Dr. Sandra Wagner-Conzelmann
The works of art in the Hansaviertel
01 / Untitled sculpture, 1958, chrome/nickel/steel, approx. 5.0 x 6.0 m, Hans Uhlmann
The profiles, rods and spheres of this non-representational sculpture are bundled together on the one hand, but on the other hand radiate upwards. The harmonious Balance of the work corresponded entirely to the basic idea of the new Hansaviertel and was the hallmark of Interbau 1957. Uhlmann received first prize in the lnterbau sculpture competition.
02 / GRIPS wall picture, 1975, tiles, cold painting, 145 qm, Rainer Hachfeld
GRIPS-Theater am Hansaplatz
The mural symbolizes the work of the theatre for young people. It was sponsored by the former Federal President, Gustav Heinemann, up to the stage worker in a solidarity fundraising campaign. Everyone could purchase at least one square metre. The restoration in 1996 was also made possible in the same way.
03 / Twelve reliefs on three doors, 1957, each 1.6 x 2.3 m, Ludwig Gabriel Schrieber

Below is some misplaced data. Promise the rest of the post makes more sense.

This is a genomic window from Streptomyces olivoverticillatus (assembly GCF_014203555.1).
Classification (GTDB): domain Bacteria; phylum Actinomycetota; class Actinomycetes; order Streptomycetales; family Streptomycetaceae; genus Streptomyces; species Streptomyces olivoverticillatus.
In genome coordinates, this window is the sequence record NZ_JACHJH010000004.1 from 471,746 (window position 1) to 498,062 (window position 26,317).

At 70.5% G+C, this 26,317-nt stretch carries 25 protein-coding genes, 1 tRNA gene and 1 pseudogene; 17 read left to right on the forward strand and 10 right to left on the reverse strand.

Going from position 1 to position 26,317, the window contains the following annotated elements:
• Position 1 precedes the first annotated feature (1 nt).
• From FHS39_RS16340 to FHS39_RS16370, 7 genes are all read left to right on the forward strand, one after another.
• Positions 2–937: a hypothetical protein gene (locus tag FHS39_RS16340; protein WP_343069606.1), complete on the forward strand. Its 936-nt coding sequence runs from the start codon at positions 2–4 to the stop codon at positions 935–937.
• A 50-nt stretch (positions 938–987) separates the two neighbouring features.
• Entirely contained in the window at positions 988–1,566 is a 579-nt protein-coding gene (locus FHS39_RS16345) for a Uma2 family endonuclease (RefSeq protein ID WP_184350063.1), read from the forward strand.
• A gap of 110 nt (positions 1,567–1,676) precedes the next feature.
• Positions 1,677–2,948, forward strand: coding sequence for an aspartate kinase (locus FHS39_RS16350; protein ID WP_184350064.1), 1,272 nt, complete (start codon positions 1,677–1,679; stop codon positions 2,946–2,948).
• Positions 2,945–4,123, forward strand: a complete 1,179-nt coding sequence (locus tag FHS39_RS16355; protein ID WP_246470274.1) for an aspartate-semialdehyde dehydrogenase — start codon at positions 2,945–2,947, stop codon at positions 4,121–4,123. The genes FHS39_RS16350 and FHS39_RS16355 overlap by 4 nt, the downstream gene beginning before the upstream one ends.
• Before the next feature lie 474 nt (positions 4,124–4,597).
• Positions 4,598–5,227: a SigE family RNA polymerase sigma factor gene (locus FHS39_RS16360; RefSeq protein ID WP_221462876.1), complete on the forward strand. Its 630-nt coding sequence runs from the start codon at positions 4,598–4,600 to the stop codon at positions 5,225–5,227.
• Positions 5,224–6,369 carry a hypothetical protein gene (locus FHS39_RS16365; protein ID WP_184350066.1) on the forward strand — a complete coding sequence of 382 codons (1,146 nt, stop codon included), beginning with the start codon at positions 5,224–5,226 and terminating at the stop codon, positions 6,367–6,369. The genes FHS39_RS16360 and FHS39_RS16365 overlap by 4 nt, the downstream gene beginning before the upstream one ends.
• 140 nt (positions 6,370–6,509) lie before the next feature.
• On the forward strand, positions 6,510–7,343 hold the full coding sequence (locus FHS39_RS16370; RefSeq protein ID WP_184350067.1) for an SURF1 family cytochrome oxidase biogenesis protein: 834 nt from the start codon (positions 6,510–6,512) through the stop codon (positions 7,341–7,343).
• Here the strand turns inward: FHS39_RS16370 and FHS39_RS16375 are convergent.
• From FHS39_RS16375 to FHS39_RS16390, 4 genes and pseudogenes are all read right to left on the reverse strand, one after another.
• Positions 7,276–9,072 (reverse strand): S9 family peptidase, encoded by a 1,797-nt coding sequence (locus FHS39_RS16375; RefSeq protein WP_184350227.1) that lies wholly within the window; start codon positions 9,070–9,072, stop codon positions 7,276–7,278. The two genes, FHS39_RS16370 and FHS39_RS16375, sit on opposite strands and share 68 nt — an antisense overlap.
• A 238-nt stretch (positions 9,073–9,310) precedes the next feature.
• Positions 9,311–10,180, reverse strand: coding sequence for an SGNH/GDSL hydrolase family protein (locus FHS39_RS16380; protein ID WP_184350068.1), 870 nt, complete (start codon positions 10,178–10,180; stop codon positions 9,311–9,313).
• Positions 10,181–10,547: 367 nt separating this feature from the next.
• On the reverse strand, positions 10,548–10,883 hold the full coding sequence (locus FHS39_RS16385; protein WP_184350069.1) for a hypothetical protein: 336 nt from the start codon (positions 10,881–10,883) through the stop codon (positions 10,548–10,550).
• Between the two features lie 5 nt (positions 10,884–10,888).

Catholic Church of St. Ansgar, Altonaer Straße
The copper reliefs show individual scenes from the life of St. Ansgar.
Works inside the church: Crucifixion, floor lamp, baptismal font, Ludwig Gabriel Schrieber; Way of the Cross, Tabernacle, Ludwig Peter Kowalski; Madonna, Wood, Johannes Dumanski; St. Anthony, Wood, Paul Baumgarten; St. Ansgar, Bronze, Simon Schrieber
04 / Mural (untitled), 1958, mostly glass mosaic, 9.8 x 2.6 m, Fritz Winter
Outer wall of the U-Bahn station Hansaplatz, southern exit
Fritz Winter, one of the most prominent artists of the post-war period, designed the mural in its original size on cardboard. The execution was done by August Wagner of the Vereinigte Werkstätten, Berlin-Neukölln. The abstract mosaic with its strong colour areas and contrasting black lines signals the spirit of optimism of the time. In 1958 Fritz Winter was awarded the Berlin Art Prize.
05 / Window of remembrance, 2014, glass pane inscribed, 2.0 x 0.86 m
Katja van Dyck-Taras (Research of the names Tatjana Ruge)
U-Bahn station Hansaplatz, southern exit door